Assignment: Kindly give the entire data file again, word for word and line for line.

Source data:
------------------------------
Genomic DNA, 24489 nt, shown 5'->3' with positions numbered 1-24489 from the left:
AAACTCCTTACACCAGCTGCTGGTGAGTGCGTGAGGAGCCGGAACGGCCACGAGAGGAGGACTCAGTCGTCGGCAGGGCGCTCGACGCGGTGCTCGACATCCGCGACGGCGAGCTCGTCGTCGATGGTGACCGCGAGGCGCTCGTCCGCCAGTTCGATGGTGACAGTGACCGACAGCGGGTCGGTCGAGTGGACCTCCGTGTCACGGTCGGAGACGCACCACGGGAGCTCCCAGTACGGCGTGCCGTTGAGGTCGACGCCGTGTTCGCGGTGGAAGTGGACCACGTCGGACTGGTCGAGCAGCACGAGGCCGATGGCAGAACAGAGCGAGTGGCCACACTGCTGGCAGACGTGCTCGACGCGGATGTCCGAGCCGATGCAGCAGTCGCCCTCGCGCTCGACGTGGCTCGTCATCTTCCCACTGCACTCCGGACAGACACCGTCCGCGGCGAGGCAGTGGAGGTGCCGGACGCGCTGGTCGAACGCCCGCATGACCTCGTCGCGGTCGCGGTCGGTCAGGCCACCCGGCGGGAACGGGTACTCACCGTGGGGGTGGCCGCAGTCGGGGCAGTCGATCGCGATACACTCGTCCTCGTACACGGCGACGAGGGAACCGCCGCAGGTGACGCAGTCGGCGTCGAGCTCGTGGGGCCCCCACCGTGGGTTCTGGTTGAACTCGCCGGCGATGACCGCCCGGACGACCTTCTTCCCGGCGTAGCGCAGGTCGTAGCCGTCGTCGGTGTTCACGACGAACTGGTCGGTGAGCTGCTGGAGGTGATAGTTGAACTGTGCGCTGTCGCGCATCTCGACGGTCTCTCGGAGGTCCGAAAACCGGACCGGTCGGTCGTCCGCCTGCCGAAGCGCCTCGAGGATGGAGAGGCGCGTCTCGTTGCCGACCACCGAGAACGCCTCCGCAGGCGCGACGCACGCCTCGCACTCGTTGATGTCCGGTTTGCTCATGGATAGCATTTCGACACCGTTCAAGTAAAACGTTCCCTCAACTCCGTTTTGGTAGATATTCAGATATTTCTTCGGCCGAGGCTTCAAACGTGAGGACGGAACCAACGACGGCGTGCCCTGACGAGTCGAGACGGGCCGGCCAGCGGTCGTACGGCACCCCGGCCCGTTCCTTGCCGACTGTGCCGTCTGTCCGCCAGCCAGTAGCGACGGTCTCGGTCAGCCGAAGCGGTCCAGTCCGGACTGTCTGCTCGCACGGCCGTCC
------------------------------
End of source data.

Genomic DNA, 24489 nt, shown 5'->3' with positions numbered 1-24489 from the left:
AAACTCCTTACACCAGCTGCTGGTGAGTGCGTGAGGAGCCGGAACGGCCACGAGAGGAGGACTCAGTCGTCGGCAGGGCGCTCGACGCGGTGCTCGACATCCGCGACGGCGAGCTCGTCGTCGATGGTGACCGCGAGGCGCTCGTCCGCCAGTTCGATGGTGACAGTGACCGACAGCGGGTCGGTCGAGTGGACCTCCGTGTCACGGTCGGAGACGCACCACGGGAGCTCCCAGTACGGCGTGCCGTTGAGGTCGACGCCGTGTTCGCGGTGGAAGTGGACCACGTCGGACTGGTCGAGCAGCACGAGGCCGATGGCAGAACAGAGCGAGTGGCCACACTGCTGGCAGACGTGCTCGACGCGGATGTCCGAGCCGATGCAGCAGTCGCCCTCGCGCTCGACGTGGCTCGTCATCTTCCCACTGCACTCCGGACAGACACCGTCCGCGGCGAGGCAGTGGAGGTGCCGGACGCGCTGGTCGAACGCCCGCATGACCTCGTCGCGGTCGCGGTCGGTCAGGCCACCCGGCGGGAACGGGTACTCACCGTGGGGGTGGCCGCAGTCGGGGCAGTCGATCGCGATACACTCGTCCTCGTACACGGCGACGAGGGAACCGCCGCAGGTGACGCAGTCGGCGTCGAGCTCGTGGGGCCCCCACCGTGGGTTCTGGTTGAACTCGCCGGCGATGACCGCCCGGACGACCTTCTTCCCGGCGTAGCGCAGGTCGTAGCCGTCGTCGGTGTTCACGACGAACTGGTCGGTGAGCTGCTGGAGGTGATAGTTGAACTGTGCGCTGTCGCGCATCTCGACGGTCTCTCGGAGGTCCGAAAACCGGACCGGTCGGTCGTCCGCCTGCCGAAGCGCCTCGAGGATGGAGAGGCGCGTCTCGTTGCCGACCACCGAGAACGCCTCCGCAGGCGCGACGCACGCCTCGCACTCGTTGATGTCCGGTTTGCTCATGGATAGCATTTCGACACCGTTCAAGTAAAACGTTCCCTCAACTCCGTTTTGGTAGATATTCAGATATTTCTTCGGCCGAGGCTTCAAACGTGAGGACGGAACCAACGACGGCGTGCCCTGACGAGTCGAGACGGGCCGGCCAGCGGTCGTACGGCACCCCGGCCCGTTCCTTGCCGACTGTGCCGTCTGTCCGCCAGCCAGTAGCGACGGTCTCGGTCAGCCGAAGCGGTCCAGTCCGGACTGTCTGCTCGCACGGCCGTCC